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Carl's Morning Quiz
Carl's Morning Quiz: Soprano Licia Albanese was born on this date in 1913--she is 101 years old today! She was a leading star at the Met from 1940-1966. She sang Butterfly more than 300 times in her career and she sang more Violettas at the Met than any other artist. In 1946 she sang Mimi in the famous NBC/Toscanini broadcast of Puccini's La Boheme, celebrating the 50th anniversary of the first performance of Boheme, ALSO conducted by Arturo Toscanini. Who was her Rodolfo in that broadcast? Answer >>
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Chicago Classical Calendar
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On Monday, July 28th, the President and First Lady will recognize Joan Harris for her tireless support of the arts. It was announced on Tuesday that she would be a recipient of the National Medal of Arts. The visage of Joan Harris is a familiar one around the lobbies of the Civic Opera House and Symphony more...
When Yevgeny Kutik was a boy, his mother declared, "Enough." She packed up her family and left the Soviet Union. There wasn't any one reason. It was a series of reasons: Yevgeny was bullied in Kindergarten; she was laid off because her employers exceeded their "quota of Jews"; her older son had picked up racial slurs at school more...
Monday at 8:00 pm South African-born cellist Amanda Forsyth grew up in Canada. Together with her husband, Pinchas Zukerman, Forsyth co-founded the Zukerman Chamber Players. They played the popular Archduke Trio and the Dumky Trio at Ravinia’s Martin Theatre in June. That recital airs on Monday evening at 8:00 pm on WFMT. Beethoven and Dvořák more... more...
Getting beyond “The book was better” - Last week, when Lyric Opera presented a sneak peek at the opera based on Ann Patchett’s bestselling novel "Bel Canto," general director Anthony Freud quickly closed the door on comparisons to the book. Addressing a gathering of patrons and members of the media, Mr. Freud shared some of more...
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At the heart of this years BBC Proms is a celebration of global classical music. Musicians from Lapland, Qatar and Turkey tell us how they came to be playing in SW7
Ten international ensembles are making their first proms appearance this year; many are from countries that do not have an established tradition of classical music and operate outside the mainstream Euro-American hub that has dominated classical music for the past 300 years. Ten or 20 years ago many of these countries now boasting world-class ensembles barely even had an orchestra. We talked to players from the orchestras making their proms debut and asked them to tell us about the role the orchestra plays in their countrys cultural life.Continue reading...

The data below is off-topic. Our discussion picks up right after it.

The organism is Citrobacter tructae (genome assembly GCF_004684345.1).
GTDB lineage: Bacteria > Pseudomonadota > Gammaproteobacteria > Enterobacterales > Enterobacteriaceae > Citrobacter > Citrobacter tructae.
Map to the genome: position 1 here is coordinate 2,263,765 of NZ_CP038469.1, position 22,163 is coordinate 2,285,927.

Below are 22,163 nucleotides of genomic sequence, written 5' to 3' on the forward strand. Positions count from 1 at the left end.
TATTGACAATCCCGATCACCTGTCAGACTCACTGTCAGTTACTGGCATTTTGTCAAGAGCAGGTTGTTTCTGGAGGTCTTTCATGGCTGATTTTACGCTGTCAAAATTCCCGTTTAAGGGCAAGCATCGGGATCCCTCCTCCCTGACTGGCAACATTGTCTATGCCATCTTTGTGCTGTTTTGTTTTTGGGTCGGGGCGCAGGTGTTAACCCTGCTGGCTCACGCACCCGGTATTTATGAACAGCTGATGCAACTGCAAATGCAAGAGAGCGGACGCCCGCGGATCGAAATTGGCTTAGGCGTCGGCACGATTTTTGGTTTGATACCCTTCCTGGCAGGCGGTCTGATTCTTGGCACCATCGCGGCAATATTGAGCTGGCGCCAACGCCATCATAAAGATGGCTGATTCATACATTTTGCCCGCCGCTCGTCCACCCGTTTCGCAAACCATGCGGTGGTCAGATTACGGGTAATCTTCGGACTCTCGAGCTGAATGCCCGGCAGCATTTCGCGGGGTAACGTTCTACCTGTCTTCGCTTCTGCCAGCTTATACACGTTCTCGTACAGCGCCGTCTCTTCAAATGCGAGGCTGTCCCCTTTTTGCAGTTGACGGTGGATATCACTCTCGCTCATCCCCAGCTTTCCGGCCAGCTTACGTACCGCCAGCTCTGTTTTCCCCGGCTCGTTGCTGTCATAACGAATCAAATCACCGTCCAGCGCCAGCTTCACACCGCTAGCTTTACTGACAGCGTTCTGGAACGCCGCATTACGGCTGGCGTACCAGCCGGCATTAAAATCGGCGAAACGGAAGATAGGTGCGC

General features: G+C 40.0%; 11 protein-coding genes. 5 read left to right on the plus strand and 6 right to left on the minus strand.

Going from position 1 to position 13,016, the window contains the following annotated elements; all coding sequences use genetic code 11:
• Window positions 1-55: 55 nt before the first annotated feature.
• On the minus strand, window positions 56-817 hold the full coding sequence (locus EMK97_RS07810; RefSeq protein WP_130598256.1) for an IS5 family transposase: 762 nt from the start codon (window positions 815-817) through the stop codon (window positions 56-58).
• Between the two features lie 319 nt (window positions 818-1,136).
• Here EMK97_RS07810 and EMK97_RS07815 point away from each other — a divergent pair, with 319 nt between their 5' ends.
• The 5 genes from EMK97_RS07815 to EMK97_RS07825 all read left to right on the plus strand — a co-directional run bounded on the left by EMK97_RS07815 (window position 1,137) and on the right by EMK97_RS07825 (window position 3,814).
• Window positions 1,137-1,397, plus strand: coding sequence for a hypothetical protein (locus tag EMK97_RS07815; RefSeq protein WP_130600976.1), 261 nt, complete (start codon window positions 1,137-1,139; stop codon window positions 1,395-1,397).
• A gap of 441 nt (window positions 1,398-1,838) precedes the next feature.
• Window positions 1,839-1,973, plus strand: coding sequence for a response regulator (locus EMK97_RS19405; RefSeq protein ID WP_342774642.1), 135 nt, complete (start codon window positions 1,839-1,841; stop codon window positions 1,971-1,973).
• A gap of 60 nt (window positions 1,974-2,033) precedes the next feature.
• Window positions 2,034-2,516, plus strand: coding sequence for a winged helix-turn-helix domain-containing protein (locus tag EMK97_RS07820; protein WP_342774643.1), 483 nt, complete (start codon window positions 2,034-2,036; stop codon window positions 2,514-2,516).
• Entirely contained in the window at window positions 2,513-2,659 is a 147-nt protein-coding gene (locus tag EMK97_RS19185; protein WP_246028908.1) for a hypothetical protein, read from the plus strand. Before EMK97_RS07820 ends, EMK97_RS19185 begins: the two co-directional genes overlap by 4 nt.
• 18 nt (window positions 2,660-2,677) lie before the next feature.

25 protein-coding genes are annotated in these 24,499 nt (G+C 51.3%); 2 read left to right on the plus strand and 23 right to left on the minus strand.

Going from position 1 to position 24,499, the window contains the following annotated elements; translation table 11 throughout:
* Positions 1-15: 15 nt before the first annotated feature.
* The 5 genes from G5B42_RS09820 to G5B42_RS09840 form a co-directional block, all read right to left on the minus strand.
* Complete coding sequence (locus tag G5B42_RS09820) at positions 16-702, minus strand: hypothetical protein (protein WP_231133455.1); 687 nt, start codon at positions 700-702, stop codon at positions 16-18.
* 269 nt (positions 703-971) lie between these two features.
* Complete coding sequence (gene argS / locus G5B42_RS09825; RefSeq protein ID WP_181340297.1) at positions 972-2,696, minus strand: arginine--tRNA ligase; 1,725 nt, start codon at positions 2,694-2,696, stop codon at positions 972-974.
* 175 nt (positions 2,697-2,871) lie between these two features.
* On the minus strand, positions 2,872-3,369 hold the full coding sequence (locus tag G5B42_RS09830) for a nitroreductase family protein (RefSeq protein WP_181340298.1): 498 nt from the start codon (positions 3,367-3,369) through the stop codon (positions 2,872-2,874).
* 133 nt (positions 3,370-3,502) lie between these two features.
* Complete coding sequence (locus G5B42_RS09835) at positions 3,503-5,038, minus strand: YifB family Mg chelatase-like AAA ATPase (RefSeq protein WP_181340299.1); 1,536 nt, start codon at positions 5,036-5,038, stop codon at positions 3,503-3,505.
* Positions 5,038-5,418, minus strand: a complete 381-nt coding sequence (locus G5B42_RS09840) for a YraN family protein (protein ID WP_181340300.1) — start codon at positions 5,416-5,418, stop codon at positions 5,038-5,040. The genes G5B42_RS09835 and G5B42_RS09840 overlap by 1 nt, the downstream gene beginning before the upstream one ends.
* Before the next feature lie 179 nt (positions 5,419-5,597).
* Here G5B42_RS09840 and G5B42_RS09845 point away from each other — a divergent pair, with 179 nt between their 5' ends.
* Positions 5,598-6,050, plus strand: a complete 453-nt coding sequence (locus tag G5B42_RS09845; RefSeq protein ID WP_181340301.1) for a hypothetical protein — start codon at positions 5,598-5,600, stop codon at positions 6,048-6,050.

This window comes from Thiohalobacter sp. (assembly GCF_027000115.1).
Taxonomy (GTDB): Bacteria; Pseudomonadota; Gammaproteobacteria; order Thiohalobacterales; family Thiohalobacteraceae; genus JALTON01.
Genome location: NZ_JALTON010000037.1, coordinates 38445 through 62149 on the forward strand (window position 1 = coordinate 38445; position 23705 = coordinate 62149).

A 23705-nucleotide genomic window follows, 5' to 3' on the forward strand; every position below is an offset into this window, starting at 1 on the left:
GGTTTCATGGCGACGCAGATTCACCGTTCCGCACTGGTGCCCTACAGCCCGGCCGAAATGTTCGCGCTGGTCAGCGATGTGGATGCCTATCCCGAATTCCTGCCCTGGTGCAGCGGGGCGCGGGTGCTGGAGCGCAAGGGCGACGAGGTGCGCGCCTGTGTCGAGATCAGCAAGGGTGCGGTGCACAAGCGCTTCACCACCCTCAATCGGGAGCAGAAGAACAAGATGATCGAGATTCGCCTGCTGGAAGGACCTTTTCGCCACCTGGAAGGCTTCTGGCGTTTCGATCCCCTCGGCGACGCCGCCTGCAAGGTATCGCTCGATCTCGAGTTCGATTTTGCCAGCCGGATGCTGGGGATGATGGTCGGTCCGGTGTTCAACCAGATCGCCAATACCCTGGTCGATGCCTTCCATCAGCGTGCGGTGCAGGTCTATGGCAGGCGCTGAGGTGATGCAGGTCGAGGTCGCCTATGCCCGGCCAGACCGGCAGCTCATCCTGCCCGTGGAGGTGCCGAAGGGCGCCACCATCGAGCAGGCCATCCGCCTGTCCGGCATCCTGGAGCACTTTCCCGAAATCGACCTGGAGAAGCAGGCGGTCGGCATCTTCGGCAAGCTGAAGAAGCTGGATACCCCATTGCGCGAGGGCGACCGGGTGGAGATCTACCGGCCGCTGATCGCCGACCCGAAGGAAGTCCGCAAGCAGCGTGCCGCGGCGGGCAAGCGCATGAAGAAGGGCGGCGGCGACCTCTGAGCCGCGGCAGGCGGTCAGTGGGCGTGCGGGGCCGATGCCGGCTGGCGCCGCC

Wigmore Hall, London
Donohoe played a fascinating selection of rarely heard Opus 1s
Designating a work as "Opus 1" meant something special to many 19th- and early 20th-century composers; it was a public statement, a manifesto signalling a coming-of-age musically. Beethoven's Op 1 was a set of piano trios, Rachmaninov's his First Piano Concerto, Stravinsky's a Symphony in E flat. Others did not choose quite so well an all-but-forgotten Rondo in C Minor for piano in Chopin's case but there are still plenty of worthwhile piano works that serve as significant landmarks, and Peter Donohoe selected six of them for his Wigmore recital.
Whether by accident or design, the two halves of this recital left very different impressions. While the music that Donohoe played before the interval, by Tchaikovsky (two flashy salon pieces), Prokofiev (his Rachmaninov-like First Sonata) and Bartók (a Lisztian rhapsody), hardly hinted at what those composers would write for piano later in life, the three in the second half all seemed to emerge fully formed in their Op 1s.Continue reading...
Royal Albert Hall, London
David Zinman's final concert as chief conductor of the Zürich Tonhalle was a superb example of his intelligent musicianship
This beautiful Prom marked the end of an era. It was David Zinman's last concert as chief conductor of the Zürich Tonhalle, and it brought to a close a 20-year partnership that has ranked among the most distinguished and consistently successful of recent years. The bittersweet feel of the occasion was captured in a programme in which sadness and celebration went side by side: Strauss's Till Eulenspiegel and Beethoven's Pastoral Symphony flanked Dvoák's Violin Concerto, with Julia Fischer as soloist. All three works were performed with the intelligence and emotional refinement that are integral to Zinman's style.
Till Eulenspiegel was all elegance, wit and disarming grace, a portrait of a roguish charmer, rather than a prankster. Zinman's understanding of Strauss's need to balance narrative and sentiment with classical structure was exceptional, and the logic of the underlying rondo was delineated with considerable clarity.Continue reading...
The first planes leave Ukraine carrying victims' bodies from crashed flight MH17 to the Netherlands, which is holding a day of mourning.
The black box flight recorders from downed flight MH17 arrive in the UK for analysis by air accident investigators.
Licences to export arms worth millions of pounds to Russia remain in place despite fears Moscow is arming rebels in Ukraine, MPs have said.